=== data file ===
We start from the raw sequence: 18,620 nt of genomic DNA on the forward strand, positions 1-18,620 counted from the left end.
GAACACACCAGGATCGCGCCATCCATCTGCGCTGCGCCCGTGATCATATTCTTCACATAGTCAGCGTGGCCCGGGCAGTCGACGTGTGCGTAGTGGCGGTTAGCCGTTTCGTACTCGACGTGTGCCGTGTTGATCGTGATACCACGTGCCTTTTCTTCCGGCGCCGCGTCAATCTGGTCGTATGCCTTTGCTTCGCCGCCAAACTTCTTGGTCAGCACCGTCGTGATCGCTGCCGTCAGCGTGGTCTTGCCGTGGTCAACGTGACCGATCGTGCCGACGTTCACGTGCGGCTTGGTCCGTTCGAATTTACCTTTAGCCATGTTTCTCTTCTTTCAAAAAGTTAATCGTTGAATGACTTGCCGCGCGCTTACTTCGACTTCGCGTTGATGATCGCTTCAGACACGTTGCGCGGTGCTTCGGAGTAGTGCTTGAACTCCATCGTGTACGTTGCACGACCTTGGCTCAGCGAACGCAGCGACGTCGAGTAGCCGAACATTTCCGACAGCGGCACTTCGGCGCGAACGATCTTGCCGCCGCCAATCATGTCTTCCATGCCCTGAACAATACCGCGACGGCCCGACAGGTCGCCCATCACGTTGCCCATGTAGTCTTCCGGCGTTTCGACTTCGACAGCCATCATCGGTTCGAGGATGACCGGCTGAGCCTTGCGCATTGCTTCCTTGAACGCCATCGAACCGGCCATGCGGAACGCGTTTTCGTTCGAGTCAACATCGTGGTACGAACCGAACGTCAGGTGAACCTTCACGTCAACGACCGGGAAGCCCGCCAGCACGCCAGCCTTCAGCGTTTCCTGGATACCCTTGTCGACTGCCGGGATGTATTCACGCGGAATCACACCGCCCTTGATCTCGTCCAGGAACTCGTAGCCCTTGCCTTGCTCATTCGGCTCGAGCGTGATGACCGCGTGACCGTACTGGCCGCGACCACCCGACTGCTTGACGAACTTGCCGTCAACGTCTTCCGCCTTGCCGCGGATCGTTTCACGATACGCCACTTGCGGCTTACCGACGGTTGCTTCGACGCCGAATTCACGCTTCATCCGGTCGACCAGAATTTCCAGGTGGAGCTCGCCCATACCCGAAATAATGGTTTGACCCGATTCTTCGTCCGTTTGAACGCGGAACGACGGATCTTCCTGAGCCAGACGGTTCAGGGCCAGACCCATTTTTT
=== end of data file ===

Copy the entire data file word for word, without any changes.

We start from the raw sequence: 18,620 nt of genomic DNA on the forward strand, positions 1-18,620 counted from the left end.
GAACACACCAGGATCGCGCCATCCATCTGCGCTGCGCCCGTGATCATATTCTTCACATAGTCAGCGTGGCCCGGGCAGTCGACGTGTGCGTAGTGGCGGTTAGCCGTTTCGTACTCGACGTGTGCCGTGTTGATCGTGATACCACGTGCCTTTTCTTCCGGCGCCGCGTCAATCTGGTCGTATGCCTTTGCTTCGCCGCCAAACTTCTTGGTCAGCACCGTCGTGATCGCTGCCGTCAGCGTGGTCTTGCCGTGGTCAACGTGACCGATCGTGCCGACGTTCACGTGCGGCTTGGTCCGTTCGAATTTACCTTTAGCCATGTTTCTCTTCTTTCAAAAAGTTAATCGTTGAATGACTTGCCGCGCGCTTACTTCGACTTCGCGTTGATGATCGCTTCAGACACGTTGCGCGGTGCTTCGGAGTAGTGCTTGAACTCCATCGTGTACGTTGCACGACCTTGGCTCAGCGAACGCAGCGACGTCGAGTAGCCGAACATTTCCGACAGCGGCACTTCGGCGCGAACGATCTTGCCGCCGCCAATCATGTCTTCCATGCCCTGAACAATACCGCGACGGCCCGACAGGTCGCCCATCACGTTGCCCATGTAGTCTTCCGGCGTTTCGACTTCGACAGCCATCATCGGTTCGAGGATGACCGGCTGAGCCTTGCGCATTGCTTCCTTGAACGCCATCGAACCGGCCATGCGGAACGCGTTTTCGTTCGAGTCAACATCGTGGTACGAACCGAACGTCAGGTGAACCTTCACGTCAACGACCGGGAAGCCCGCCAGCACGCCAGCCTTCAGCGTTTCCTGGATACCCTTGTCGACTGCCGGGATGTATTCACGCGGAATCACACCGCCCTTGATCTCGTCCAGGAACTCGTAGCCCTTGCCTTGCTCATTCGGCTCGAGCGTGATGACCGCGTGACCGTACTGGCCGCGACCACCCGACTGCTTGACGAACTTGCCGTCAACGTCTTCCGCCTTGCCGCGGATCGTTTCACGATACGCCACTTGCGGCTTACCGACGGTTGCTTCGACGCCGAATTCACGCTTCATCCGGTCGACCAGAATTTCCAGGTGGAGCTCGCCCATACCCGAAATAATGGTTTGACCCGATTCTTCGTCCGTTTGAACGCGGAACGACGGATCTTCCTGAGCCAGACGGTTCAGGGCCAGACCCATTTTTT